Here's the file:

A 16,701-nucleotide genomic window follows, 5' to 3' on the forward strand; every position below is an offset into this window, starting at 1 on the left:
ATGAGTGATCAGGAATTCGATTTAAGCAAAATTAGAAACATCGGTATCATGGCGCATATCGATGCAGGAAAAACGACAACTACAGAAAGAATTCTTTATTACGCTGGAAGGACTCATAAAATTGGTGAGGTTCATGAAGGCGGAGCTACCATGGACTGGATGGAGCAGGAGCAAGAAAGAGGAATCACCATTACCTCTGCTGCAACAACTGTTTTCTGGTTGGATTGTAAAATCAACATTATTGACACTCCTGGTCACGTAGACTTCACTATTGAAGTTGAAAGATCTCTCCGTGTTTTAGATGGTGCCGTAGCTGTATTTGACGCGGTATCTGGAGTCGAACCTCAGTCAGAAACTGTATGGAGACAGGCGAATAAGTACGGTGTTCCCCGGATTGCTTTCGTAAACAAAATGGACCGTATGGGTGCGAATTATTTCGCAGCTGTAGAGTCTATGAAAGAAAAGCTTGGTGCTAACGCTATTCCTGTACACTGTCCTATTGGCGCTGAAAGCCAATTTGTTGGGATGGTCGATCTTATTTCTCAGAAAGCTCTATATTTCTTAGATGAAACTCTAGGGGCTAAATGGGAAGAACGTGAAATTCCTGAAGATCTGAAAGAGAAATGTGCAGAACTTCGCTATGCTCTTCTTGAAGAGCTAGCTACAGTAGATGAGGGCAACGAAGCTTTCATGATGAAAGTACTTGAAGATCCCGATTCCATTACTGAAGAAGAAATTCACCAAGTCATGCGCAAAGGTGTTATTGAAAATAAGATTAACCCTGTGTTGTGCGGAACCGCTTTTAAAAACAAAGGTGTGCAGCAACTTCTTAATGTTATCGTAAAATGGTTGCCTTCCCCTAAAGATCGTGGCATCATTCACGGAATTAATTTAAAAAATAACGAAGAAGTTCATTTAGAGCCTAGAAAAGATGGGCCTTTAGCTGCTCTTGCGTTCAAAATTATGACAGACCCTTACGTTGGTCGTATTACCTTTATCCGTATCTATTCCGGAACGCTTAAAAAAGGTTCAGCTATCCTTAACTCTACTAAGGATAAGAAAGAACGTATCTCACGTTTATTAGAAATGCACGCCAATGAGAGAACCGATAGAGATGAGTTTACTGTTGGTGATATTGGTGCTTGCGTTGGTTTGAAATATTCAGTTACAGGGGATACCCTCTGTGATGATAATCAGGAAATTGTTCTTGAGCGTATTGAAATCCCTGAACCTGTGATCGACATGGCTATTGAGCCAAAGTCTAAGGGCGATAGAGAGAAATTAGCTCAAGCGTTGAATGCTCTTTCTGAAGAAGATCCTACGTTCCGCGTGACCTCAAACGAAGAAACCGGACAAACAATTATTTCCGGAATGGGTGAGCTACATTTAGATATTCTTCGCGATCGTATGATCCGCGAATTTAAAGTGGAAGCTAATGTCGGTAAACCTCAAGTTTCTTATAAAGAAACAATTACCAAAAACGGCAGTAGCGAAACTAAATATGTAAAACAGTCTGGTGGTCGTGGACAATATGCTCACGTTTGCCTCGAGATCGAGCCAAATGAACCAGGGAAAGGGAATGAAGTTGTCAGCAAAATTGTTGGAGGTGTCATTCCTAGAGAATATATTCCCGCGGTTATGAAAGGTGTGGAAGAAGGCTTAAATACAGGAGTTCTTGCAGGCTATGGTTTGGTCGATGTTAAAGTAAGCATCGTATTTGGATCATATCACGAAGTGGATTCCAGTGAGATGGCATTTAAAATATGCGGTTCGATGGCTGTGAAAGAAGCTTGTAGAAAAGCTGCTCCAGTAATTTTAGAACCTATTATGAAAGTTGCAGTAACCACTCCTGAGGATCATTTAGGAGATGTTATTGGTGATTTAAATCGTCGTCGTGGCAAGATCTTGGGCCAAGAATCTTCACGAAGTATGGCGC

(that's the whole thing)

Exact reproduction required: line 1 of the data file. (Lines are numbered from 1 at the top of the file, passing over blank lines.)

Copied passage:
A 16,701-nucleotide genomic window follows, 5' to 3' on the forward strand; every position below is an offset into this window, starting at 1 on the left: